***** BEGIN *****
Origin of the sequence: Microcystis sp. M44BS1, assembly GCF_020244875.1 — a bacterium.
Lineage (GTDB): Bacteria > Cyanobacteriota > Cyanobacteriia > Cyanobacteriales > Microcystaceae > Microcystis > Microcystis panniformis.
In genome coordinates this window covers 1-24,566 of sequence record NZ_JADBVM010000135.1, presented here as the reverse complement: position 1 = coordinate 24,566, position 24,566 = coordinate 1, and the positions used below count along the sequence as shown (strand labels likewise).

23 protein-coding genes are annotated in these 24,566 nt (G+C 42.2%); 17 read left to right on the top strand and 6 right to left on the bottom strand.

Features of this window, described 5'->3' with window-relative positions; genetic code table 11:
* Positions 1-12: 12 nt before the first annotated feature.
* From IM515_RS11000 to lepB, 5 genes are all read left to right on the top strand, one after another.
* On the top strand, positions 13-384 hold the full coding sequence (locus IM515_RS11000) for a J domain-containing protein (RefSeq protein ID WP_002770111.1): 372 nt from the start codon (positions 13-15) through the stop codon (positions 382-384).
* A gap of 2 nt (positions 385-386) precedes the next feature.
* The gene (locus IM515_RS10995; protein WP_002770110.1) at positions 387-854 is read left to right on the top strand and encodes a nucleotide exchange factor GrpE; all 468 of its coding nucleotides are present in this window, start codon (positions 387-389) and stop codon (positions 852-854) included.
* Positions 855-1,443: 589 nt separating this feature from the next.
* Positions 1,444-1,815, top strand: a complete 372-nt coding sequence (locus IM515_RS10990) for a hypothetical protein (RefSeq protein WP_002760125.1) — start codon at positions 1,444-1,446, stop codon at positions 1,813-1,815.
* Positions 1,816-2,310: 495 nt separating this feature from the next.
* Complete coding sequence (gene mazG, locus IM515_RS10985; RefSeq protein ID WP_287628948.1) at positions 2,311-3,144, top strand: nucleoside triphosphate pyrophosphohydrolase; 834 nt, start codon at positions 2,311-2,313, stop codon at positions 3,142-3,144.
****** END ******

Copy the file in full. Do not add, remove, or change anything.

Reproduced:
Origin of the sequence: Microcystis sp. M44BS1, assembly GCF_020244875.1 — a bacterium.
Lineage (GTDB): Bacteria > Cyanobacteriota > Cyanobacteriia > Cyanobacteriales > Microcystaceae > Microcystis > Microcystis panniformis.
In genome coordinates this window covers 1-24,566 of sequence record NZ_JADBVM010000135.1, presented here as the reverse complement: position 1 = coordinate 24,566, position 24,566 = coordinate 1, and the positions used below count along the sequence as shown (strand labels likewise).

23 protein-coding genes are annotated in these 24,566 nt (G+C 42.2%); 17 read left to right on the top strand and 6 right to left on the bottom strand.

Features of this window, described 5'->3' with window-relative positions; genetic code table 11:
* Positions 1-12: 12 nt before the first annotated feature.
* From IM515_RS11000 to lepB, 5 genes are all read left to right on the top strand, one after another.
* On the top strand, positions 13-384 hold the full coding sequence (locus IM515_RS11000) for a J domain-containing protein (RefSeq protein ID WP_002770111.1): 372 nt from the start codon (positions 13-15) through the stop codon (positions 382-384).
* A gap of 2 nt (positions 385-386) precedes the next feature.
* The gene (locus IM515_RS10995; protein WP_002770110.1) at positions 387-854 is read left to right on the top strand and encodes a nucleotide exchange factor GrpE; all 468 of its coding nucleotides are present in this window, start codon (positions 387-389) and stop codon (positions 852-854) included.
* Positions 855-1,443: 589 nt separating this feature from the next.
* Positions 1,444-1,815, top strand: a complete 372-nt coding sequence (locus IM515_RS10990) for a hypothetical protein (RefSeq protein WP_002760125.1) — start codon at positions 1,444-1,446, stop codon at positions 1,813-1,815.
* Positions 1,816-2,310: 495 nt separating this feature from the next.
* Complete coding sequence (gene mazG, locus IM515_RS10985; RefSeq protein ID WP_287628948.1) at positions 2,311-3,144, top strand: nucleoside triphosphate pyrophosphohydrolase; 834 nt, start codon at positions 2,311-2,313, stop codon at positions 3,142-3,144.